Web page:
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            Showing posts with label YouTube. Show all posts
            Showing posts with label YouTube. Show all posts

            Saturday, November 12, 2016

            Review: Hasselblad CFV-50c Digital Back (HK 2016)

            Digital medium format. If you're already confused with the whole 'full-frame' equivalent terminology, then this is going to confuse you even more. Let's just say that in the days of film, 35mm (24mm x 36mm) was the most common format to use. 95% of all cameras were in this format. Once we went digital, it made the most sense to reference this format as the universal standard in terms of how we refer to the focal length of a lens. The problem is, not all the sensors were the same size. Welcome to the crop factor phenomena. An 18.5mm lens in the APS-C format (24mm x 16mm) gives the approximate field of view of a 28mm on the 35mm format.

            Sunday, January 3, 2016

            Shooting with the Leica M and D-Lux in HK

            Back in October John Lehmann of the Globe and Mail met me in Hong Kong to shoot some YouTube videos. For one of the projects we decided we wanted to shoot with Leica cameras, so we both approached our contacts at Leica North America and got what we wanted. John went with the M Monochrom Typ 246, an excellent choice. It made sense for him since he already owns an M240 and a few lenses (28mm, 50mm, 90mm); but which camera would I choose? After much thought, I decided to borrow the Leica D-Lux Typ 109. Why the D-Lux? It is a perfect camera for travel because it's compact, light, feature-rich and powerful. Check out my full review with pictures on my YouTube channel here:

            Saturday, March 14, 2015

            YouTube Video Review: Fujifilm X-T1 with XF 16-55mm f/2.8 vs X-E2 with XF 18-55mm f/2.8-4

            As a street photographer I value compact size and weight as a major feature. Yes I love the Leica 50mm f/1.0 Noctilux, but I prefer the f/2.0 Summicron instead. Now those are serious extremes in terms of price, size, weight and aperture performance. What if the trade-offs and benefits were closer? I always struggled choosing between the X-T1 and the X-E2 when it came to street photography. The X-E2 is more compact and light, but the X-T1 has a dedicated ISO dial and a much nicer EVF. I wanted to revisit this debate between the X-T1 and X-E2 by coupling the review with two similar but very different lenses. The XF 18-55mm f/2.8-4 has always been my benchmark lens. Whenever I test any Fuji lens, I use the standard kit zoom lens for comparison for image quality, AF speed and accuracy, as well as weight and feel. This standard zoom 'kit lens' is hard to beat. The only beef I had with the lens was that I wished it started at 16mm (or 24mm equiv) instead of 18mm. Fujifilm has now announced the new XF 16-55mm f/2.8 R LM WR. This is a pro-spec lens and a monster in size and weight. How does it compare against my benchmark lens? Check out my latest YouTube video with my special guest Gord Webster, the West Coast Fuji Guy:

            Monday, February 2, 2015

            Lens Review: Fujifilm XF56mm f/1.2 R APD

            1/1100th sec f/1.2 @ ISO 400. Classic CHrome Jpeg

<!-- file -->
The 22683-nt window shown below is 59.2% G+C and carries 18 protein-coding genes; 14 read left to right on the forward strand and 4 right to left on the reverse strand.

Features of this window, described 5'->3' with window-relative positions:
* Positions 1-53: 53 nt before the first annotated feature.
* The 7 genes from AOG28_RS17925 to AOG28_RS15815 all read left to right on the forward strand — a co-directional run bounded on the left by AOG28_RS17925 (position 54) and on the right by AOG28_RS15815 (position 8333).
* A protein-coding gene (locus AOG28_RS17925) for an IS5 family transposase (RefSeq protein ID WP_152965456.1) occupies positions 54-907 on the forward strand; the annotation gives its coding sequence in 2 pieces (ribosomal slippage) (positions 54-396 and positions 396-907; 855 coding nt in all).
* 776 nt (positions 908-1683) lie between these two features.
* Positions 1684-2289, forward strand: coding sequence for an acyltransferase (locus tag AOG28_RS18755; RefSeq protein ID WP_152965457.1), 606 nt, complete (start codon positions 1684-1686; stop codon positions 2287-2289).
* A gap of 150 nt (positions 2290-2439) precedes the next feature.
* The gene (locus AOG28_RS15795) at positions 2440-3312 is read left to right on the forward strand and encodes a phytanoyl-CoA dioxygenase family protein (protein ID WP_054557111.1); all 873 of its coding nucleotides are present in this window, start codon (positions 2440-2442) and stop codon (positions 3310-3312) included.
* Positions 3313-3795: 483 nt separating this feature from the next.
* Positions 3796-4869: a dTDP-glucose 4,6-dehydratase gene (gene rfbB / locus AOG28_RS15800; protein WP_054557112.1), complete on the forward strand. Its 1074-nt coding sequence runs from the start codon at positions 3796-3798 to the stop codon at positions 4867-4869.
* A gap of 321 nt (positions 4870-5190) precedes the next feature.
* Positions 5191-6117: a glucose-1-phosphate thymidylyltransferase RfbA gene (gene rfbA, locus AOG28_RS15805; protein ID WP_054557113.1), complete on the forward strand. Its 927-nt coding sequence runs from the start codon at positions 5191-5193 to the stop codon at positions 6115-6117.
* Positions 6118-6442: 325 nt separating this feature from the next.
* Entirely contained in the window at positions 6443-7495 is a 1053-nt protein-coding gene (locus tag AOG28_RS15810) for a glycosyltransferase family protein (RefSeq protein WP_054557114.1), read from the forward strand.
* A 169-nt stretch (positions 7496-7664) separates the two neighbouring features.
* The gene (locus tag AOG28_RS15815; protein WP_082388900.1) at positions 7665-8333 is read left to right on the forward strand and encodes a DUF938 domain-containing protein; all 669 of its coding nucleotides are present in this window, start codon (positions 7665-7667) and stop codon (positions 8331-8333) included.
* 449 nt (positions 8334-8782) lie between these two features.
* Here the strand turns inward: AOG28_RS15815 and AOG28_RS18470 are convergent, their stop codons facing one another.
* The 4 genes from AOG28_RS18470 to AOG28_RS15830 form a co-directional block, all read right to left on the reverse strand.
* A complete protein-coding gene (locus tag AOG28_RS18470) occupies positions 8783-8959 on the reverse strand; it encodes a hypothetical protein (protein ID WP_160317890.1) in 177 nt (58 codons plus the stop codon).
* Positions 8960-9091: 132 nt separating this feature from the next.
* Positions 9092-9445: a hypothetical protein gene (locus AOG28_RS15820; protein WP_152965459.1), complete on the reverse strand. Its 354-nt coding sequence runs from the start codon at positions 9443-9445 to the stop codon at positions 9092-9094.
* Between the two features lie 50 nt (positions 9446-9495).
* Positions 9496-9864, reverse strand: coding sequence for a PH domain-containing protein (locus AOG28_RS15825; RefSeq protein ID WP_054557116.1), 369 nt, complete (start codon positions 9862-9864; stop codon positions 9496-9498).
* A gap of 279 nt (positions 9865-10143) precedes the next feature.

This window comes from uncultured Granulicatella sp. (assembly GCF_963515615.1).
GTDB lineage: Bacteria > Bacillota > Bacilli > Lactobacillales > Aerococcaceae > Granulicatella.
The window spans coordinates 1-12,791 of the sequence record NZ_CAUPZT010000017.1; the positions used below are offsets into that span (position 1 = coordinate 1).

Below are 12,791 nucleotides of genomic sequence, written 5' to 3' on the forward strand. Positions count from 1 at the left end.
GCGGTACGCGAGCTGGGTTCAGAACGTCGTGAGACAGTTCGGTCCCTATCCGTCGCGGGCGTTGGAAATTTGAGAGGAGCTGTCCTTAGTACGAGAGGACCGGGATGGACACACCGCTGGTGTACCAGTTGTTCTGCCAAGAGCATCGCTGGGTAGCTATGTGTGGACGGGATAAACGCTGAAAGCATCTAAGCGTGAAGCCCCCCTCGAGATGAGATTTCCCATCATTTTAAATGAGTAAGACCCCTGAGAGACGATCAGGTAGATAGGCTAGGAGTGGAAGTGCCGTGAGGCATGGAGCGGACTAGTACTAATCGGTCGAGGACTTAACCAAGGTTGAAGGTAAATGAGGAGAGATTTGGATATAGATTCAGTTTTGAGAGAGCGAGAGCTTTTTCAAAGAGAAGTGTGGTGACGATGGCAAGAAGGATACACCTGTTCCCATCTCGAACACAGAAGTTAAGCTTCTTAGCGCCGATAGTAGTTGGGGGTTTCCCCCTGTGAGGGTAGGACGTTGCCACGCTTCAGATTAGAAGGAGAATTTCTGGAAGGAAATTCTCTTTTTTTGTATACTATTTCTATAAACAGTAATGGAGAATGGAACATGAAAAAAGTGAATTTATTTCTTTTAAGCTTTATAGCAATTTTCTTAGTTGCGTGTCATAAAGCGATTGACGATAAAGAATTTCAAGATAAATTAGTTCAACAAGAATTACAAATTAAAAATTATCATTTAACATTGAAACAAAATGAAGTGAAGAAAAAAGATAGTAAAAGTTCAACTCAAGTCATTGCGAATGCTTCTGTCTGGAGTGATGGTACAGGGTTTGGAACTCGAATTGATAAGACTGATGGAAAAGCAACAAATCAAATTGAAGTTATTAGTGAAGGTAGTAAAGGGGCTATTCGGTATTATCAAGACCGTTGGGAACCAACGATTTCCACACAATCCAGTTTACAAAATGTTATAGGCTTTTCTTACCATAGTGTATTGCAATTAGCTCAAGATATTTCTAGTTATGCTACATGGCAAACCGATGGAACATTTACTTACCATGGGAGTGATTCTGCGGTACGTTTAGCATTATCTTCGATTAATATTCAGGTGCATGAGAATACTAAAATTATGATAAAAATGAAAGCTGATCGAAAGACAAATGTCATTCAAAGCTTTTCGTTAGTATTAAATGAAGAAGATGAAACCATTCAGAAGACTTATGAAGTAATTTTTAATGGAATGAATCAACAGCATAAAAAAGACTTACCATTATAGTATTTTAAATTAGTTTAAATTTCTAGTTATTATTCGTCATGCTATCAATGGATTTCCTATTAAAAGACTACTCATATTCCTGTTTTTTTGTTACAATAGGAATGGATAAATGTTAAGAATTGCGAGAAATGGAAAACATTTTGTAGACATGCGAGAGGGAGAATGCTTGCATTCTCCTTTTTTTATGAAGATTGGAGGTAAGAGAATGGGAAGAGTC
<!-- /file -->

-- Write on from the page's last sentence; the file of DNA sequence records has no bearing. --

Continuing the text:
The Fujifilm XF 56mm f/1.2 R APD is a great lens. It's not because it's the sharpest, or has the best colour or an array of other sought after features. It's great because it's unique. Not unlike much of the Fujifilm X series cameras and lenses, Fujifilm stands out as different and this gives their cameras and lenses an edge over every other brand. Why? Because when you shoot with most 85mm equivalent portrait lenses, everyone seems to be aiming for the same effect in the same exact way. Not Fujifilm. They remind me of Minolta in the 80s and 90s with their Dynax-Maxxum series of cameras and lenses. They were trend setters and made unusual cameras and lenses that puzzled many (9 blade circular aperture, programmable hold buttons on the lenses, flare cutter aperture, Smooth Trans Focus technology (apodization tech!), AF 500mm mirror lens, etc.) but had a huge legion of fans that liked their unique approach. 

            In fact, this apodized lens by Fujifilm is the same technology that Minolta introduced on their 135mm STF lens in the 90's (although the Minolta could alter the secondary aperture to change the bokeh), further proving my connection between Minolta and Fujifilm. How effective is this APD technology, and is it worth paying an extra $500 to get it? Let's find out

            Friday, December 5, 2014

            Camera Video Review: Fujifilm X100T in Hong Kong

            Causeway Bay, Hong Kong Island at night. 1/320th sec f/2.8 @ ISO 1600.

            When I'm gone on vacation, my wife has been very patient with me over the years. She's use to me bringing 3 or 4 different cameras and testing out equipment and film (during my Kodak days). Recently she's allowed me to bring along review cameras and spend time testing them, and write articles. This year I've added the extra burden (for her) of shooting YouTube video reviews, with my wife as my 'Camera Girl'. 

            My 3 week vacation in Hong Kong has been very difficult for me to review for both Fujifilm and Leica, write articles and shoot videos. I've decided to review the cameras and shoot and post the videos, but I'll wait until I get back home to write a full review and share pictures. For now, enjoy my YouTube videos. My latest is my video review of the Fujifilm X100T.